Sunday, April 20, 2008

Will The Real Private University Please Stand Up?

By Richard Vedder and James Coleman

We often draw a distinction between public and private universities and colleges. Public schools ostensibly are ones that are heavily dependent on government funds for support, and are under some control by some governmental entity, usually state government. Private universities, or so the myth goes, are mainly dependent on private funds and derive little of their support from government agencies.

The reality is quite different. With respect to the federal government, by far the most subsidized institutions are the so-called private colleges and universities. This is shown in the table below, which lists federal revenues received per student at the 15 most generously subsidized institutions.

1. California Institute of Technology --$289,154
2. Massachusetts Institute of Technology-$257,953
3. Johns Hopkins University ---$173,429
4. Stanford University--$125,196
5. U.S.Military Academy--$114,455
6. Case Western Reserve U. --$91,003
7. Columbia U. --$85,881
8. U.S. Naval Academy --$83,378
9. Yale University --$78,272
10. Washington U.St.Louis --$72.242
11. U. of Chicago --$71,350
12. Duke University --$67,515
13. Harvard University --$64,402
14. Yeshiva University --$59,577
15. U. of Rochester --$56,894

13 of 15 schools are so-called "Private" institutions, the sole exceptions being two of the service academies. Not a single "state" university is on the list (the top one, the University of Washington, ranks 22nd). Two of the schools of the above list are so rich their endowment spending would exceed $100,000 per student if they followed the five per cent rule required of private foundations.

The federal government is widening the gap between the rich and poor schools by the way it allocates funds. To be sure, the totals for a few schools are distorted because they run national laboratories (e.g., the Jet Propulsion Laboratory) for the federal government under contract. And most of these schools are receiving large sums for medical research. This may be well spent money --although how one can say that definitively, we don't know.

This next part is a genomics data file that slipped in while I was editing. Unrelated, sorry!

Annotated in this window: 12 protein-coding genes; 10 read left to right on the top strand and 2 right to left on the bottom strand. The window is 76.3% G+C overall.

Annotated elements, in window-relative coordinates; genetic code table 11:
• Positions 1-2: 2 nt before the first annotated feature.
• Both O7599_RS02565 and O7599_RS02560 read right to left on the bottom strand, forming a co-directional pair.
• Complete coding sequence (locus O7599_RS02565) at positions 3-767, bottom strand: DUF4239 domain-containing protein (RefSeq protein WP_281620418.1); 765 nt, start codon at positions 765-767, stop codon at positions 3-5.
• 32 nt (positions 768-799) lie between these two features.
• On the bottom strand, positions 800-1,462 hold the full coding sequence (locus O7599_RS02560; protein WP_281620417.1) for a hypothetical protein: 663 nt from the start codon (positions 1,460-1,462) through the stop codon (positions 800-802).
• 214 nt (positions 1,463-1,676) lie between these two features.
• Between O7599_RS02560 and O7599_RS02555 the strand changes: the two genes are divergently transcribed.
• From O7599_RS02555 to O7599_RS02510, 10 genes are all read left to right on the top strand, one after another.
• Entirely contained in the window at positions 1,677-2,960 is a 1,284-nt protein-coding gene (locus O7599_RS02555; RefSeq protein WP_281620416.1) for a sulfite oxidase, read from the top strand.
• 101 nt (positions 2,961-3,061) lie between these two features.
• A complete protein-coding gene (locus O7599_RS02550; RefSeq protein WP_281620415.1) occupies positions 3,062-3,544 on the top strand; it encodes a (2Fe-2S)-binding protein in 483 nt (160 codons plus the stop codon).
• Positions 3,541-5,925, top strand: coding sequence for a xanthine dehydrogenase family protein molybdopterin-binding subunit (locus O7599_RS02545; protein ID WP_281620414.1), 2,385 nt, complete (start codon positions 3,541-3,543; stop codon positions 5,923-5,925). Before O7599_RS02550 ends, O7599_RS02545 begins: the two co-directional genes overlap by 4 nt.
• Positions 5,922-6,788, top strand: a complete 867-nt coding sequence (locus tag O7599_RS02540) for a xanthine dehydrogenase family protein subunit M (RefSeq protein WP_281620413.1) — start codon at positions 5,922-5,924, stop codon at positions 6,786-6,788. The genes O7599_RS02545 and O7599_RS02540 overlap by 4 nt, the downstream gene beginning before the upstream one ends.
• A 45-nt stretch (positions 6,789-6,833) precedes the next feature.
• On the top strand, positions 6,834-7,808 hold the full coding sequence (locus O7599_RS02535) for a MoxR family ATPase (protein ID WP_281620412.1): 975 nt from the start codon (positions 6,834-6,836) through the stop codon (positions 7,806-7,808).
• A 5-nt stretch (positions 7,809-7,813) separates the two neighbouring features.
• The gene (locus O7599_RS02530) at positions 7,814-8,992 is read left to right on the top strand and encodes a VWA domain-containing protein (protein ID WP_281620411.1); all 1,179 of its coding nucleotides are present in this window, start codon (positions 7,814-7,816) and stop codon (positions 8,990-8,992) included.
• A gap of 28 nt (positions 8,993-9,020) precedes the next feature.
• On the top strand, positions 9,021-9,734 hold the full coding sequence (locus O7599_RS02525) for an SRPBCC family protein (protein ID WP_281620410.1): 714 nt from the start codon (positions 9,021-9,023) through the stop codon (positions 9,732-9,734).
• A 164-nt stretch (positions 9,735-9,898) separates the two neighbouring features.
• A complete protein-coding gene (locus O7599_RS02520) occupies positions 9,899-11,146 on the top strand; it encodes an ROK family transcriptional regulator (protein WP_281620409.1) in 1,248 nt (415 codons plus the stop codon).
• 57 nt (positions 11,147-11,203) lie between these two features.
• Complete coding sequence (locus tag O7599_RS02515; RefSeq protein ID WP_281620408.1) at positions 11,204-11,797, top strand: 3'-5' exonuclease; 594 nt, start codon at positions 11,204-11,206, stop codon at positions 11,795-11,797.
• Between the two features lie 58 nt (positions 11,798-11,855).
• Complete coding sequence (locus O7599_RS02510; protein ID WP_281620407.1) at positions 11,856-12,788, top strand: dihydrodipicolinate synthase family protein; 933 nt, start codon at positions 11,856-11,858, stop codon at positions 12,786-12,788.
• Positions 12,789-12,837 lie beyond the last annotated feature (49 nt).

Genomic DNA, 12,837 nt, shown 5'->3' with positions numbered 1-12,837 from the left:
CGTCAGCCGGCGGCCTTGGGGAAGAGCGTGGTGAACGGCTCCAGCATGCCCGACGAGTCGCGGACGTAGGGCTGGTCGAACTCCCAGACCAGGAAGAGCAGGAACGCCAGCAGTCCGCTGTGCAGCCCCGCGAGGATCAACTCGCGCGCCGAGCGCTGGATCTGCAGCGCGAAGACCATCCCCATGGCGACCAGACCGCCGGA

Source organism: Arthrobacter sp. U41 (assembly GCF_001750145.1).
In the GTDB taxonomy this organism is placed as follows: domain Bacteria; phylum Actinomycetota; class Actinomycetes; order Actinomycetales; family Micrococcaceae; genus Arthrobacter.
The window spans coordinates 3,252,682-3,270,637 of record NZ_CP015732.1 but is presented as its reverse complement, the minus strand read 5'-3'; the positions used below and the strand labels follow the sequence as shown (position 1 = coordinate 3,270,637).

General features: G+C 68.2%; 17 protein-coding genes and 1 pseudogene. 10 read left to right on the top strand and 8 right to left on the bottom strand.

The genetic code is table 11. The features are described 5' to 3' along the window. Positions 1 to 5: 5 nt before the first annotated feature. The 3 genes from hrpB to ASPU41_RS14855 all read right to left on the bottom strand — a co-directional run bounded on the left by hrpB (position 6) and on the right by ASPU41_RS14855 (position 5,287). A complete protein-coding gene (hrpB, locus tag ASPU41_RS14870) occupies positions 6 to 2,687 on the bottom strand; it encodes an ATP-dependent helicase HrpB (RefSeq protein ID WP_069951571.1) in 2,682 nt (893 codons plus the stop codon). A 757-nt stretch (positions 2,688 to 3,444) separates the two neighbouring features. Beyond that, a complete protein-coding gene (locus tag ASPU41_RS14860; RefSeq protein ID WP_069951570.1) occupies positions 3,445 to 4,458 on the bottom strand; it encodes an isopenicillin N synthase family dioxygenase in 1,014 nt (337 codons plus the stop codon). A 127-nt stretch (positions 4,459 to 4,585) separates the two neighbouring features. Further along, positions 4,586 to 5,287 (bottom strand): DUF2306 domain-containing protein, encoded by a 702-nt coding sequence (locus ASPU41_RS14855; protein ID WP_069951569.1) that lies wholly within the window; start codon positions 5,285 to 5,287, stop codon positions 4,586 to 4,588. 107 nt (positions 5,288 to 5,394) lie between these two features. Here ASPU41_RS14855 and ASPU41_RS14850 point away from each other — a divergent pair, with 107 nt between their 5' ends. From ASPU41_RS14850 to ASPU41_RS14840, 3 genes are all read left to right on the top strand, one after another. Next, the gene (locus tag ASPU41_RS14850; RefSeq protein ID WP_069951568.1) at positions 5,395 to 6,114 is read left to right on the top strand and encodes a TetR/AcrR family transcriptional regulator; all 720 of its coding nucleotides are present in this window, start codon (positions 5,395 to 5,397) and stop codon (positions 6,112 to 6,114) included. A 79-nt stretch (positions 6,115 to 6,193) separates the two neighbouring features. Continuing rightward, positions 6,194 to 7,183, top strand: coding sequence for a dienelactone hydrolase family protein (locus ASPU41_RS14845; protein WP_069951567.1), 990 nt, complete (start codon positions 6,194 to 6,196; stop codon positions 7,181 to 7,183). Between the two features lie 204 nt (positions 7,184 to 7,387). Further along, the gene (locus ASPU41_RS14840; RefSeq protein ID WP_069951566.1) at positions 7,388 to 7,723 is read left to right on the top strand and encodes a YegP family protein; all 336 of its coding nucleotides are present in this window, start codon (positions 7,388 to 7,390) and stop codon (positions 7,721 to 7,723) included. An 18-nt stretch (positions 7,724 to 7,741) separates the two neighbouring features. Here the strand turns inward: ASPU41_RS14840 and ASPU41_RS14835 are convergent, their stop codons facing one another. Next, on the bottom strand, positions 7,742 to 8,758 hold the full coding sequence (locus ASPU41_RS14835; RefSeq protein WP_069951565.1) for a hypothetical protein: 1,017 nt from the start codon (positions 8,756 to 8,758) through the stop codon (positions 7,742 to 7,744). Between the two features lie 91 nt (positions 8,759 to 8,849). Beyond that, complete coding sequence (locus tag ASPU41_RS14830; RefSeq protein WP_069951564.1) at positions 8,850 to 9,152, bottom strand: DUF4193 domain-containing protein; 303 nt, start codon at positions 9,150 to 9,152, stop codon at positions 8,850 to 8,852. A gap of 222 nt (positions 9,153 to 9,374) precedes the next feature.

Each of these schools collects hefty overhead fees --usually around one-half the amount of direct research support. My guess is that Harvard gets at least $20,000 per student in overhead support, while Slippery Rock State College gets far less than $1,000. Which school is more "private"? Is Harvard really vastly more deserving of administrative (overhead) support than Slippery Rock? Interesting questions, deserving good answers.

Another question: if we separated research programs from the instructional activities by creating separate research institutes, would it help or hinder society in its quest for both disseminating and creating knowledge?

Richard Vedder directs the Center for College Affordability and Productivity, while James Coleman is an undergraduate at Ohio University and a CCAP student associate.

1 comment:

Duniway said...

Three comments. First, looking only at Federal dollars is misleading. State colleges are more heaily subsidized by the government than private institutions, but most of that subsidy is coming from state funds.

Second, the issue of federal aid being based on need, which is defined as total cost of attendance minus family ability to pay does make more federal aid available at higher priced colleges. If federal aid was based on a standard or maximum college cost instead, individuals might have more incentive to choose lower cost schools.

Third, college costs are likely to rise faster than the rate of inflation as long as students choose higher cost colleges over lower cost colleges. When it makes sense to look for a lower cost college option is too complicated a topic to address in a comment. But you can find food for thought at, which is the companion website to my book, Winning the College Game: How to find, get into, pay for and thrive in a great college.